midsummer at skansen


As I mentioned earlier, I am spending some time in Europe for a couple months and am so excited to be back in Sweden for a few weeks. Right now it is Midsummer! I've always wanted to be here for this holiday. I didn't really think about it when planning my trip (it's not really all that planned) but it worked out perfectly. Yesterday I went to Skansen's Midsummer celebration and it was really dreamy. I honestly felt that I had stepped into a Swedish storybook.

Skansen midsummer

The weather was perfect!


Families flocked to Skansen with picnic baskets in hand and ate and relaxed in the fields of long grass that dot the grounds. 


It felt like something out of Elvira Madigan.


People brought their own or made flower crowns right there from birch leaves daisies, clover and cornflowers. Girls, guys, kids and babies wore the crowns! Birch leaves were strung everywhere from store fronts to car fenders.


This is the meadow where everyone picked flowers for their crowns.


Wild roses were in bloom everwhere and so fragrant! 


There was of course a raising of the maypole after children decorated it with daisies and cornflowers. Then there was dancing, with some attendees in traditional dress. Here's a little video I took on my phone:

This was one of the loveliest days I've had! You can see more photos on my Instagram. If you ever get the chance to attend a Midsummer event, you should! They have them in the US too usually through Scandinavian associations and in different countries around Europe (which all celebrate a little differently).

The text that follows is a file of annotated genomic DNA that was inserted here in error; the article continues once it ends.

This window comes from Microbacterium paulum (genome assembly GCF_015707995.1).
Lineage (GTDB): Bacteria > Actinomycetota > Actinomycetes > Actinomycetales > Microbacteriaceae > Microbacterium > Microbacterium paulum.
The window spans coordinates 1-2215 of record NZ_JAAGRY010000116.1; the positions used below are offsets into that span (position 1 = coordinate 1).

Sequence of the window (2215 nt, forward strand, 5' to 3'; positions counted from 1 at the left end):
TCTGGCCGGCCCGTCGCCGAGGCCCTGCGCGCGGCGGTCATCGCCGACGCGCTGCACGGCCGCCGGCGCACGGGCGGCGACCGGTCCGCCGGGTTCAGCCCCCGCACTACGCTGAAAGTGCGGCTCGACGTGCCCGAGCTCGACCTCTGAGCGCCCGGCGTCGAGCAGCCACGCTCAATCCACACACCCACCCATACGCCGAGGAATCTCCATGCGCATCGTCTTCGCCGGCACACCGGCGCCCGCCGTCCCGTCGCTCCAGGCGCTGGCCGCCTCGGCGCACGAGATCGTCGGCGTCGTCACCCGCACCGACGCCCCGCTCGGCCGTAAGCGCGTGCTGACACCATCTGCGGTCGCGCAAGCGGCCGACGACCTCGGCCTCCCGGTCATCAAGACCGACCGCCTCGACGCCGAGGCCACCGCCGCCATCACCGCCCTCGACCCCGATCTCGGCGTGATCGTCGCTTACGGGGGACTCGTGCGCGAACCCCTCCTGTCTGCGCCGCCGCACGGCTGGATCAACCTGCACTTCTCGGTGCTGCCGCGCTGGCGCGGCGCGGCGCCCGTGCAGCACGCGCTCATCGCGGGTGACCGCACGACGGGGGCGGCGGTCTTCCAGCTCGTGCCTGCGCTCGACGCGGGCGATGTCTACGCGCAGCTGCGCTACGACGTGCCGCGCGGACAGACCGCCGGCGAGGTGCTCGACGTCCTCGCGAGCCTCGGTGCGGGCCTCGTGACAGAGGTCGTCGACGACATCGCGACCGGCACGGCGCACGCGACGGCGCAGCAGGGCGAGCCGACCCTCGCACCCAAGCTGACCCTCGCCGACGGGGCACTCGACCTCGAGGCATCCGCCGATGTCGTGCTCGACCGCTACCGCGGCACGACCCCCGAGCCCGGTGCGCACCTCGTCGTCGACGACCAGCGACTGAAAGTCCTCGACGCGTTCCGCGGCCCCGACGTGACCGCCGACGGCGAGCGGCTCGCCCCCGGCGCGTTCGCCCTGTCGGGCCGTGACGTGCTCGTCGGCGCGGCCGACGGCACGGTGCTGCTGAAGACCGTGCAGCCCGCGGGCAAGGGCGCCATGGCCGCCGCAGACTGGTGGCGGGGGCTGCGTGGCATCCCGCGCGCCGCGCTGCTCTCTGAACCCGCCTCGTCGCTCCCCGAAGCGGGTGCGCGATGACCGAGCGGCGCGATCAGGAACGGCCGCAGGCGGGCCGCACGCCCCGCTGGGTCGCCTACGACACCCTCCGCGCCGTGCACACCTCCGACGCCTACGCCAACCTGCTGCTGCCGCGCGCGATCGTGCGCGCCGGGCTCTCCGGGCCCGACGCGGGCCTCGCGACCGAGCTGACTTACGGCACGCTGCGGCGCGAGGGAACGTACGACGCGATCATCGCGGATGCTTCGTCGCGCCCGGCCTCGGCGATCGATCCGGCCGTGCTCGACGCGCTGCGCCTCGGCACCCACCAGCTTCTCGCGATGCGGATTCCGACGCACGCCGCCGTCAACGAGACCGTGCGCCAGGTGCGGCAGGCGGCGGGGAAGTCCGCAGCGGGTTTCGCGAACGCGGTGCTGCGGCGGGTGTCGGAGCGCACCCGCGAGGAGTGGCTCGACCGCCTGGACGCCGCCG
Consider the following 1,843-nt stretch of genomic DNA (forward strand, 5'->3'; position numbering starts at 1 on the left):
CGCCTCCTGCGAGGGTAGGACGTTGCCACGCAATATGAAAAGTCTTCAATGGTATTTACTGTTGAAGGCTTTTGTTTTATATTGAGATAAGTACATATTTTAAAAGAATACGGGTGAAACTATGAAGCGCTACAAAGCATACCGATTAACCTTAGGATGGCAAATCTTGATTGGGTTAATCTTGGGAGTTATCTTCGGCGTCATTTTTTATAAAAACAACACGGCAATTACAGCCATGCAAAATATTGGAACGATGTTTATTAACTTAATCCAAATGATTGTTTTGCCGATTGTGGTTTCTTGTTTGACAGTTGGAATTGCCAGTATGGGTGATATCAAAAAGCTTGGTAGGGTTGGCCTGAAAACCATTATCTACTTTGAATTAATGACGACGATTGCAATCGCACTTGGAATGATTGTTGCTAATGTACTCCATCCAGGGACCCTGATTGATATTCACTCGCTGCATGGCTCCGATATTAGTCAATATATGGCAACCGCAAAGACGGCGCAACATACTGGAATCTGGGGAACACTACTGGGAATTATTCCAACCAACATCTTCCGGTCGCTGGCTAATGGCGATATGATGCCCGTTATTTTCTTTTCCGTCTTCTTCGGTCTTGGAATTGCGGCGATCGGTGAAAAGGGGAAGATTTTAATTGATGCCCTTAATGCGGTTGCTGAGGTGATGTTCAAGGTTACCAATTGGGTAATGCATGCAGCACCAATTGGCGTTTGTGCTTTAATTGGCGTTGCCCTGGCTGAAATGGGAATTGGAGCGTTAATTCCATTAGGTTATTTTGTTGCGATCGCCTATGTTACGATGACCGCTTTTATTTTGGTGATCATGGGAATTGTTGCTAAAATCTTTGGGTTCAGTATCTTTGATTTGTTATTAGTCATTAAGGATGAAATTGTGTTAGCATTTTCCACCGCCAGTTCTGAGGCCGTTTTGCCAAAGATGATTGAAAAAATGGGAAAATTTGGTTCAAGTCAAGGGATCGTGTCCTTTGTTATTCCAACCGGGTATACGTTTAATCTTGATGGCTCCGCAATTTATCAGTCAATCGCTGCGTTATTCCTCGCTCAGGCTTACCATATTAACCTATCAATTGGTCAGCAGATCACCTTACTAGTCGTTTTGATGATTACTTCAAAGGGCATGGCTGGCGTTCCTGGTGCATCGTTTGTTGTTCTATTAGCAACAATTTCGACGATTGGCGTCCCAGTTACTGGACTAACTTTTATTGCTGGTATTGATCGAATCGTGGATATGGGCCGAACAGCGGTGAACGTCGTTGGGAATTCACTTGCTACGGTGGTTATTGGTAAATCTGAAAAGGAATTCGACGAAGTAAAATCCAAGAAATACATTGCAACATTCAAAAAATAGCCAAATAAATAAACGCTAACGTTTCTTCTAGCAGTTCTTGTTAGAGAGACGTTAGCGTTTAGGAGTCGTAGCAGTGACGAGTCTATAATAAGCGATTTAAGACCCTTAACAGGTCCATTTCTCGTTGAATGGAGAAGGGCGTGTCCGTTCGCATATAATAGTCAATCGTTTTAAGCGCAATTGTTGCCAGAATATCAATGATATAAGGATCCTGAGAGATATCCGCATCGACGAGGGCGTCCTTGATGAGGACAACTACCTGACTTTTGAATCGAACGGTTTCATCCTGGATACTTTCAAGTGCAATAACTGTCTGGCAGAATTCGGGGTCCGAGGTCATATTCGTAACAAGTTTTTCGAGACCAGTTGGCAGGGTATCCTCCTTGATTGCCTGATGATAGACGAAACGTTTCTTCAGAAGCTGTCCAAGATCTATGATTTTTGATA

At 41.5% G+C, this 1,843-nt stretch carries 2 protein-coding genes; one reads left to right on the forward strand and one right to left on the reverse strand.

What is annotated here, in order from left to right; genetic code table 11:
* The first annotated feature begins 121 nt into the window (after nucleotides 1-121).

Photos: Chelsea Fuss.


  1. oh how wonderful! i was hoping you would be there for the midsummer celebrations! i just love those flower crowns! i used to make them when i was little. thank you for sharing with us!!

  2. how lovely! We held our own annual midsommar party last night. Every year I make a whole traditional smorgasbord: I pickle beets, bake rye, cure gravlax, make herring, bake a cloudberry cake, cut up tons of strawberries, quick-pickle cucumbers, etc. and my husband makes the meatballs, and turnip-potato mash (with lingonberries and brown sauce!). We play kuub (a lawn bowling game that dates from the viking era – perhaps you saw some people playing in Sweden?), and after dark I light a ton of candles and we run around the yard with sparklers (because we can’t light a bonfire in Seattle!). It’s such a lovely holiday and so special to us! I’m so glad you were able to be there and celebrate with the Swedes!

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